Lafayette’s National Incident Man-
agement Systems and Advanced
Technologies (NIMSAT), to provide
training and services for all-hazards
emergency preparedness.
The partnership includes a certifi-
cation program for public and private
sector executives and site supervi-
sors. This program features Incident
Command Structure (ICS) training
courses, which are required by pub-
lic sector officials, and also courses
taken by the oil industry. In addition,
SMS will be providing site-specific
disaster response consulting. Safety
Management Systems is one of six
Acadian divisions.

10
 Wednesday, October 23, 2013 day tWo Louisiana Gulf Coast Oil Exposition 2013 Show Daily NewSpaper
Learn more about Key’s Coiled Tubing Services
and employment opportunities at

keyenergy.com or 713.651.4300
WHY KEY COILED TUBING SERVICES?

Improved Circulation

Accurate Pumping

Easier Plug Milling and
Formation Deepening

Controlled Logging
and Perforation

As a leader in coiled tubing, we know
what it takes to get a well running or
back to full production with speed and
superior equipment and advanced
technology help ensure performance

in your downhole operations with
Key Coiled Tubing Services.
Key Coiled Tubing Services
Performance is Key
Croft Production Systems has been
providing clients with solutions to their
oil and natural gas production needs
since 2007. At Croft, they specialize in
leasing, selling, customizing and consult-
ing and offer a variety of gas processing
equipment. Whether their client’s needs
are related to dehydration, ambient cool-
ing, CO
2
removal, NGL recovery, fuel-gas
conditioning or H
2
S removal, Croft Pro-
duction Systems has natural gas process-
ing equipment designed to meet the need.
PdS vs. teG. Croft’s passive dehydration
systems (PDS) are just another example
of the company’s ability to meet industry
and client needs head on. Croft has taken
a proven technology from the 1920’s and
improved it to become the leading indus-
try design of dehydration equipment in
individual well sites, pipelines and refiner-
ies running 4 Mcfd to 40 MMcfd. With no
moving parts or fired vessels Croft is able
to maximize dehydration while eliminat-
ing emissions and hazardous wastes that
are unsafe for the environment. Even the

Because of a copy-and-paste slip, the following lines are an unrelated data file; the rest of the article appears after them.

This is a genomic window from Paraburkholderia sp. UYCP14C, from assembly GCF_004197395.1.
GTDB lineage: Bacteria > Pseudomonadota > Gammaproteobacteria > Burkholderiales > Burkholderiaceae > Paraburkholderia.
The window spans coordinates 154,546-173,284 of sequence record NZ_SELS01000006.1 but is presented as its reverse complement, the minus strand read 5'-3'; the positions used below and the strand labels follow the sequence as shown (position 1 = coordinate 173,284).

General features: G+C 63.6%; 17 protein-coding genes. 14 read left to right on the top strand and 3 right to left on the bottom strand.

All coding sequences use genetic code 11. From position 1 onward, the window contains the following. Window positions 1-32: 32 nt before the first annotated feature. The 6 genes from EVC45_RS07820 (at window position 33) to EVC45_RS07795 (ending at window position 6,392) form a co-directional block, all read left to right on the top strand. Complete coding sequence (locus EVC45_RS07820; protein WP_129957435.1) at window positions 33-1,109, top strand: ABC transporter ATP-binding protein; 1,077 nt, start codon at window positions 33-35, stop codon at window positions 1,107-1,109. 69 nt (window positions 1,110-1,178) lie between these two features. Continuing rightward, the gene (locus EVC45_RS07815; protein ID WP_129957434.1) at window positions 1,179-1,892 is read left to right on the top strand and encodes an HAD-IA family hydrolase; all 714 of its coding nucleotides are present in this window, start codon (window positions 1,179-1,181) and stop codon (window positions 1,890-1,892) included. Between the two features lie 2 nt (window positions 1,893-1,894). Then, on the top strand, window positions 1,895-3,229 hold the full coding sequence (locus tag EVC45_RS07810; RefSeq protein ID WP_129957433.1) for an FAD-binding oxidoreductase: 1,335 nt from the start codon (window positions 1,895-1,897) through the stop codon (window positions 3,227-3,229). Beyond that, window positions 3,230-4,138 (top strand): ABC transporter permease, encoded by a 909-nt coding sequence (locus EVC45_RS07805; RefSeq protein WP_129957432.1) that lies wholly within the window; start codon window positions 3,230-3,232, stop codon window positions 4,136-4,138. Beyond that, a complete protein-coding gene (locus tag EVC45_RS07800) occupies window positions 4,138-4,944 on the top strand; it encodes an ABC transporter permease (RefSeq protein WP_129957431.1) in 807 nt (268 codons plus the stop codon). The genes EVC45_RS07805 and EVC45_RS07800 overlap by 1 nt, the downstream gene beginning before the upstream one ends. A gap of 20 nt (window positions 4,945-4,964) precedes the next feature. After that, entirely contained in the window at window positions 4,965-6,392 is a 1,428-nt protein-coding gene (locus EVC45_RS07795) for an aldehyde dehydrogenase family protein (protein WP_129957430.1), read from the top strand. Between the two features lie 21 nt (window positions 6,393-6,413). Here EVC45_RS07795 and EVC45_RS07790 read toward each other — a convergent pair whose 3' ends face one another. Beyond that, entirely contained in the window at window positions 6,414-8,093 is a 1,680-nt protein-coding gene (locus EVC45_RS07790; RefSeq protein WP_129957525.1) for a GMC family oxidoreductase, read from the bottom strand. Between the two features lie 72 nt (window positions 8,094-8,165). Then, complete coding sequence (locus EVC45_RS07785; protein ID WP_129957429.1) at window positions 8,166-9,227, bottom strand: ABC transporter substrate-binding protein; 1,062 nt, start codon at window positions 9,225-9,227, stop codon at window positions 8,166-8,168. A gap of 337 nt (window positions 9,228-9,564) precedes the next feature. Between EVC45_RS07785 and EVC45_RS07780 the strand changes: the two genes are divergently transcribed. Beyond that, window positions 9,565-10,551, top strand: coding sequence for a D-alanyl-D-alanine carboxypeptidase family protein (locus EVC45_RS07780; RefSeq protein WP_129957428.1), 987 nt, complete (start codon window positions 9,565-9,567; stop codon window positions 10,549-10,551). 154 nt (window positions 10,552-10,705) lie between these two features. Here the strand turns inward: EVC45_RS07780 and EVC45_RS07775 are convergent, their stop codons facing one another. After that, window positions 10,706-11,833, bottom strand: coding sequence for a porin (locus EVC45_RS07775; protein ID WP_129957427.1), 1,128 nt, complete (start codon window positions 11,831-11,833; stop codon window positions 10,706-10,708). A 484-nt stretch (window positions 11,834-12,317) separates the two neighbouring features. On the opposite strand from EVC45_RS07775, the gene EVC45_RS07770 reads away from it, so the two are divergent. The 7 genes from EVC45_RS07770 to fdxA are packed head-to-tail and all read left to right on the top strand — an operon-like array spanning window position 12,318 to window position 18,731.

US Environmental Protection Agency
(EPA) and Texas Commission on En-
vironmental Quality (TCEQ) acknowl-
edged the tremendous benefit to the en-
vironment the PDS has over glycol units.
Unlike traditional glycol units, they use a
specially formulated enviro-DRI desic-
cant that absorbs moisture and dissolves
into a non-hazardous brine solution,
which can be drained to a water storage on
location and retrieved by a vacuum truck.
Operating costs are also affected by
temperature, pressure and how much wa-
ter vapor must be removed and so each
customer’s application must be calcu-
lated. By comparison, operating costs of
glycol systems have a much larger range
in price considering the additional op-
erating issues of glycol loss, burner fuel,
maintenance, emissions controls, flare
fuel, fluid disposal, periodic clean-outs
and man hours required.
PDS units, a safe alternative to TEG
units, have no moving parts or open
flames and little to no emissions. Due to
the increased safety and unit’s simplicity,
minimal maintenance is required for the
PDS unit. There are no permit require-
ments for the PDS, unlike the TEG unit
with increasingly stringent regulations.
Biofuels and natural gas. The fuel-gas
conditioning system (FCS) is a skid-
mounted hybrid unit that decreases the
dew point and hydrocarbon dewpoint of
the gas by several methods. This unique
piece of equipment is designed specifi-
cally for compressor fuel, generator fuel
and instrumentation gas. These are small
processing packages that greatly accom-
modate most equipment that requires a
clean natural gas input.
With continuous growth, expansion
and increasing demand for Croft’s prod-
ucts and ingenuity, Croft is selectively
considering additional systems in the up-
coming year related to CNG and LNG.
For more information contact CROFT at
info@croftsystems.net or visit their web-
site at www.croftsystems.net.

Croft brings change to natural gas processing
FiGuRe 1
There are no permit requirements for a Croft PDS.
The show was up and running by Tuesday afternoon.
www.martinenergyservices.com
Martin Energy Services has over 30 locations
supplying lubricants, fuels, and specialty services.
Don’t let contaminated lubricants or fuel cost you
downtime or dollars. Our lubricants and fuel filtration
services will make your equipment run at optimum
levels while maintaining our goal of “No Harm To
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• SHORE-BASE SERVICES • WASTE MANAGEMENT SERVICES
12
 Wednesday, October 23, 2013 day tWo Louisiana Gulf Coast Oil Exposition 2013 Show Daily NewSpaper
Rentals. He partnered with private equi-
ty firm Clairvest to take his company to
the next level. “We were a small regional
company, and now we are a big national
company,” he said. Clairvest came in and
offered expertise in financial reporting
and “professionalized” the business.
“We brought in a stronger executive
management team and stronger branch
management. We upgraded technology
and all aspects of business,” said Hogan.
“Clairvest stays in the background and
lets us operate. We don’t always agree on
the best way to do it, but we always have
productive discussions. All private eq-
uity groups are different. Look at where
you are, and what you want to do.”
“You need a partner who understands
what the cycle will be like,” said Michael
Castellarin, Clairvest’s managing director.